November - December  2001
Vol. 12, No. 6 | Contents

FROM THE EDITOR: Mission Control
by Linda Mojer

In August, the USRA Board of Directors and national staff held a special administrative session to discuss long-term goals and to re-visit the organization’s mission statement. At the close of a long day with a professional facilitator, that statement was condensed to a single sentence, which now reads: The USRA is dedicated to promoting the sport of racquetball in the United States for the purpose of developing competitive players.

What was the point of this exercise? Well —perhaps more so than simply achieving the consensus goals of “focus” and “direction” for the sport’s leaders — the statement might say more by omission than by anything else. Huh? Sorry ... It’s not what it says that is particularly meaningful (or even different), but what it doesn’t say.

It doesn’t say that the USRA is responsible for convincing club owners to keep courts open. We are thrilled to be able to do that whenever we can, but very often — by the time we’re frantically called upon — management decisions have already been made, based on low usage, or outright lobbying for your square footage by other fitness interests. We offer program information that can help build participation, but someone (locally) has to take responsibility for implementing those programs. It doesn’t say that the USRA is a clearinghouse for club management, profitability and/or public information on where to find a court. There are professional organizations, like IHRSA and a growing number of independent websites, with that aim.

It doesn’t say that the USRA is responsible for equipment sales, or consumer buying trends. We like to see that the market is healthy, and that USRA members represent a considerable percentage of that market, since that’s good for everyone. But — beyond official product partnerships — we offer visibility for marketers and advertisers through the magazine and sponsorship of national events. For creating consumer demand and a profitable market, there are professional organizations, like the RMA, with that aim.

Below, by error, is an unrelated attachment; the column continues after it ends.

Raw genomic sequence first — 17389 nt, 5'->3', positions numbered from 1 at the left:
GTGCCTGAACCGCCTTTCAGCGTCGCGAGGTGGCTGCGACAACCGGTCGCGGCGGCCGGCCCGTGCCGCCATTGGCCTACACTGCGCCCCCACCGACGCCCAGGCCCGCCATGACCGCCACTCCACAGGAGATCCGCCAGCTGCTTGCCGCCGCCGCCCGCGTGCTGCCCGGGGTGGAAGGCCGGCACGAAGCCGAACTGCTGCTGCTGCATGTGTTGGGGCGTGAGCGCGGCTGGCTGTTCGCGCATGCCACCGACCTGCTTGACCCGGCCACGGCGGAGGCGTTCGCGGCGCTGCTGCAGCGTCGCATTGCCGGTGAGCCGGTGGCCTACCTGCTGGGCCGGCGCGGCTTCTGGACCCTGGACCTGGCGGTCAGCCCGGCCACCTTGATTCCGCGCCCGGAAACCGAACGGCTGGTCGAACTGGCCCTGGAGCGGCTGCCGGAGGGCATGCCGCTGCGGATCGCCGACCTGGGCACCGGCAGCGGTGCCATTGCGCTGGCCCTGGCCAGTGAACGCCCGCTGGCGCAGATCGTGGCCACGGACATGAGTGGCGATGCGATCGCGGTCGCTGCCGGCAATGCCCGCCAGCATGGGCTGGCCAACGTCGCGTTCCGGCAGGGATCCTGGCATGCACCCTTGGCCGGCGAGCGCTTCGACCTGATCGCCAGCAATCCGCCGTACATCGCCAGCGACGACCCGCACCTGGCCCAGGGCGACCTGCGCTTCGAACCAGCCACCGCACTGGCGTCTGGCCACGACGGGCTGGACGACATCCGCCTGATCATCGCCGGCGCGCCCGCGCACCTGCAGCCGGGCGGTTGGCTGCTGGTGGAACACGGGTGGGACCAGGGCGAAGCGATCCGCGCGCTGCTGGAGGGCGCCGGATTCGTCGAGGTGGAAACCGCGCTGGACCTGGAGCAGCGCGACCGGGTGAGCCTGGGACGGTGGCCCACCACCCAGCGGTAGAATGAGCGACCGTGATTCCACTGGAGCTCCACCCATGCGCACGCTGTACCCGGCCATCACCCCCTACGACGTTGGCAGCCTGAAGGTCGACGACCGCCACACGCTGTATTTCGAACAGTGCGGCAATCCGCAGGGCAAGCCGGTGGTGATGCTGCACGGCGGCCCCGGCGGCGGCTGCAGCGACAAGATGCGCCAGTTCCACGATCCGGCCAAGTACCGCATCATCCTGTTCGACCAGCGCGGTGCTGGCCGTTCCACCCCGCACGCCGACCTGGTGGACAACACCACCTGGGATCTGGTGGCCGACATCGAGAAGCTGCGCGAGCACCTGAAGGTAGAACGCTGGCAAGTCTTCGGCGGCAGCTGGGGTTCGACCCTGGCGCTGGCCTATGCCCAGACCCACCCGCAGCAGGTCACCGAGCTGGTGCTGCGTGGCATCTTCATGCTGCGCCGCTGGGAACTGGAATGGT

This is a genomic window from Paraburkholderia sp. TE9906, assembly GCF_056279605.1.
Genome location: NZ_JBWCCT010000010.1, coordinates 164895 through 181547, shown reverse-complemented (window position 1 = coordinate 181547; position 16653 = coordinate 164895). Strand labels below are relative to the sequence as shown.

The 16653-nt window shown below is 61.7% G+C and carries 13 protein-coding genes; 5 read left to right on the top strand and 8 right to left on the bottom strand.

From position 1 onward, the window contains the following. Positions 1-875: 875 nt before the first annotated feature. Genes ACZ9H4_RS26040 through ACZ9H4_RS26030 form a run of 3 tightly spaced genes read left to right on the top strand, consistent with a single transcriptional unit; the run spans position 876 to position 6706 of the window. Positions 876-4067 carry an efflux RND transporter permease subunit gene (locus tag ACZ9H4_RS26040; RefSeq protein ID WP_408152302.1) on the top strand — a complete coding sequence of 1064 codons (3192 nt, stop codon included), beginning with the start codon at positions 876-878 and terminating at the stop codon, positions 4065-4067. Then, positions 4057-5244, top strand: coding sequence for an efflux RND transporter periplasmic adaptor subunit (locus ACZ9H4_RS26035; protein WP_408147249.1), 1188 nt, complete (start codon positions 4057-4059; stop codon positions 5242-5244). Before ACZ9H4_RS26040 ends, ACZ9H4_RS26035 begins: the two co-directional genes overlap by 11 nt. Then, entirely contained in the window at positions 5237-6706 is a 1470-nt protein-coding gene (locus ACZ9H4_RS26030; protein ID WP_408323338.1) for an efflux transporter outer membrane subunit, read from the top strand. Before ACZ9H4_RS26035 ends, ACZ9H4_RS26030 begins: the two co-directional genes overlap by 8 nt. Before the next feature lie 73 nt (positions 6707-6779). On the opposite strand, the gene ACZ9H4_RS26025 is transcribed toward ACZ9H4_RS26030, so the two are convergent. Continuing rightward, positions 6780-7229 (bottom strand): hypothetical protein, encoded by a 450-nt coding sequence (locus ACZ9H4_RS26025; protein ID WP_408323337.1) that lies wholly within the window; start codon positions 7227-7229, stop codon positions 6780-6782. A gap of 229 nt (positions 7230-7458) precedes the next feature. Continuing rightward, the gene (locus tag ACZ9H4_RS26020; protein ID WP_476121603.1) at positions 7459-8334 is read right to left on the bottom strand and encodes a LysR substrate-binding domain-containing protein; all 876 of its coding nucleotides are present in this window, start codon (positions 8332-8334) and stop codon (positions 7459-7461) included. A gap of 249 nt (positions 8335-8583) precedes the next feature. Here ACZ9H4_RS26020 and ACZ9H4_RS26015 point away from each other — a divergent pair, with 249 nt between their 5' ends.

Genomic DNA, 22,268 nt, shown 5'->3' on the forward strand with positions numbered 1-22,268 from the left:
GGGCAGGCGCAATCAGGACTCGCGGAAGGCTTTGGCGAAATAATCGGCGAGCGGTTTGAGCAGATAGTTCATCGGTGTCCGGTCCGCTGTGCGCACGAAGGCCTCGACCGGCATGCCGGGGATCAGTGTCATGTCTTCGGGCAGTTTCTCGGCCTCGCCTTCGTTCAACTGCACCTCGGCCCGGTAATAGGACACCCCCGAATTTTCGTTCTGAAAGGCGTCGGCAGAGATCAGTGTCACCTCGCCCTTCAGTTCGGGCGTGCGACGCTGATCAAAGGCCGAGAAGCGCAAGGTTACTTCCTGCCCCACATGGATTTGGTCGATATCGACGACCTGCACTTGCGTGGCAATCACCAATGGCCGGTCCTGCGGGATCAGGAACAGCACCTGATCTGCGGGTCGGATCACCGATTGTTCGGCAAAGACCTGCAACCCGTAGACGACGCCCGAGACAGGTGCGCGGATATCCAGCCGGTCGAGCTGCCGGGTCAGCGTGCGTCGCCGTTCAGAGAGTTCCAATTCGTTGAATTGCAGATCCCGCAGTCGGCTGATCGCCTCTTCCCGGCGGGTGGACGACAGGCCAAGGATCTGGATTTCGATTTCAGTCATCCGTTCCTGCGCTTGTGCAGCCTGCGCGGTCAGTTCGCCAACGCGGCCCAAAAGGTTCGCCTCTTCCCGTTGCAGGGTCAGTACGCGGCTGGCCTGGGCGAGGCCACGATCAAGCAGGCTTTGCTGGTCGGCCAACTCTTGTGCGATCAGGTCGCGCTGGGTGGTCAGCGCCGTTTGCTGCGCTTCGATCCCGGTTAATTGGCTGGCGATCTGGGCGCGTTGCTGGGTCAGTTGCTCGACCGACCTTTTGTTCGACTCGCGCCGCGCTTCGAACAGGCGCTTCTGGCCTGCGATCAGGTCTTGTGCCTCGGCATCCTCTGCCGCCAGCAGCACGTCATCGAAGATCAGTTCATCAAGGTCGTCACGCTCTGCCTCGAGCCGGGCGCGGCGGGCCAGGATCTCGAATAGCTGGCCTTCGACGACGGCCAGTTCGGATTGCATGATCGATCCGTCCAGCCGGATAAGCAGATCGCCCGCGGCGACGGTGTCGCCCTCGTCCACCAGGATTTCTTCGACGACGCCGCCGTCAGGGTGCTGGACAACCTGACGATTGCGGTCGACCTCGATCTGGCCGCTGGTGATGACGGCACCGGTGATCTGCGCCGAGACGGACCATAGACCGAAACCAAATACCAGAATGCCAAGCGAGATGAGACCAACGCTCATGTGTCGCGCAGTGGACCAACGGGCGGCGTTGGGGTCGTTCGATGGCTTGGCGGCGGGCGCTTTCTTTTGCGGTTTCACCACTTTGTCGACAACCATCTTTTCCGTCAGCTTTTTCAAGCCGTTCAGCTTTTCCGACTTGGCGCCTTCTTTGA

It does say that the USRA promotes the sport (through RACQUETBALL magazine, and sanctioned tournaments, and state associations, and membership, and national teams, and special programs, and marquee events and scholarships, and ... ). It does say that the competitive player is the end result (and since racquetball, by nature, is competitive at all levels, it’s all inclusive). That aim - alone - is an important component of what is needed for the sport to grow. It needs an environment (courts); it needs consumer marketing and demand (manufacturers); and it needs an organized player base (USRA). 

At any given moment, any one of these components may seem to be struggling, and require change. But it’s always wise to be careful what you wish for ... as you may surely get it. Going into the holiday season, I know what I want. How about you? More importantly, are you willing to be very, very good to get it? Happy Holidays!

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